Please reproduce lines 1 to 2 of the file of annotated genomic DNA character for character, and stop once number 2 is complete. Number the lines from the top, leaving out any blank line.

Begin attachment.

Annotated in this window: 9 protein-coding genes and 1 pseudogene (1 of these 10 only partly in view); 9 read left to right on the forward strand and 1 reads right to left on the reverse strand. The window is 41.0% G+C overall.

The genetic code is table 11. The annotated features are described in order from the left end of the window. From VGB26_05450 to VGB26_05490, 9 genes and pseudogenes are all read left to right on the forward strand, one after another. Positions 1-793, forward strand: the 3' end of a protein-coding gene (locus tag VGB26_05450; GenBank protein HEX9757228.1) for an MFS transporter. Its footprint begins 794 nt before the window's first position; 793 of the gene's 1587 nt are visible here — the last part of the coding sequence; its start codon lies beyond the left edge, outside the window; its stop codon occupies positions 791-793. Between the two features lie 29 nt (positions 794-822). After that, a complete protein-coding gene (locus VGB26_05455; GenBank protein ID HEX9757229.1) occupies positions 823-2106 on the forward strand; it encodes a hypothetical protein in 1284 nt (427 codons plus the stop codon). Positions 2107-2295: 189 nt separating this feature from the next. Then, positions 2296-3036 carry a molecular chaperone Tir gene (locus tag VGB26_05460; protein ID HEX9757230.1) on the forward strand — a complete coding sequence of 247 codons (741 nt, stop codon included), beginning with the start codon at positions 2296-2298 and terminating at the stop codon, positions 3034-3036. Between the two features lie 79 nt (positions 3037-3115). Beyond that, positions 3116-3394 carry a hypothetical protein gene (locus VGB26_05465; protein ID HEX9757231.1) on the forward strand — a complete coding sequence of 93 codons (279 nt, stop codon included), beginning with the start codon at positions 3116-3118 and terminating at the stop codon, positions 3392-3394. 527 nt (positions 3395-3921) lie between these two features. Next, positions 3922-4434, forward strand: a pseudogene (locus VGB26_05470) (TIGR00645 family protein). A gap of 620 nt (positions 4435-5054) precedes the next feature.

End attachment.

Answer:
Annotated in this window: 9 protein-coding genes and 1 pseudogene (1 of these 10 only partly in view); 9 read left to right on the forward strand and 1 reads right to left on the reverse strand. The window is 41.0% G+C overall.

The genetic code is table 11. The annotated features are described in order from the left end of the window. From VGB26_05450 to VGB26_05490, 9 genes and pseudogenes are all read left to right on the forward strand, one after another. Positions 1-793, forward strand: the 3' end of a protein-coding gene (locus tag VGB26_05450; GenBank protein HEX9757228.1) for an MFS transporter. Its footprint begins 794 nt before the window's first position; 793 of the gene's 1587 nt are visible here — the last part of the coding sequence; its start codon lies beyond the left edge, outside the window; its stop codon occupies positions 791-793. Between the two features lie 29 nt (positions 794-822). After that, a complete protein-coding gene (locus VGB26_05455; GenBank protein ID HEX9757229.1) occupies positions 823-2106 on the forward strand; it encodes a hypothetical protein in 1284 nt (427 codons plus the stop codon). Positions 2107-2295: 189 nt separating this feature from the next. Then, positions 2296-3036 carry a molecular chaperone Tir gene (locus tag VGB26_05460; protein ID HEX9757230.1) on the forward strand — a complete coding sequence of 247 codons (741 nt, stop codon included), beginning with the start codon at positions 2296-2298 and terminating at the stop codon, positions 3034-3036. Between the two features lie 79 nt (positions 3037-3115). Beyond that, positions 3116-3394 carry a hypothetical protein gene (locus VGB26_05465; protein ID HEX9757231.1) on the forward strand — a complete coding sequence of 93 codons (279 nt, stop codon included), beginning with the start codon at positions 3116-3118 and terminating at the stop codon, positions 3392-3394. 527 nt (positions 3395-3921) lie between these two features. Next, positions 3922-4434, forward strand: a pseudogene (locus VGB26_05470) (TIGR00645 family protein). A gap of 620 nt (positions 4435-5054) precedes the next feature.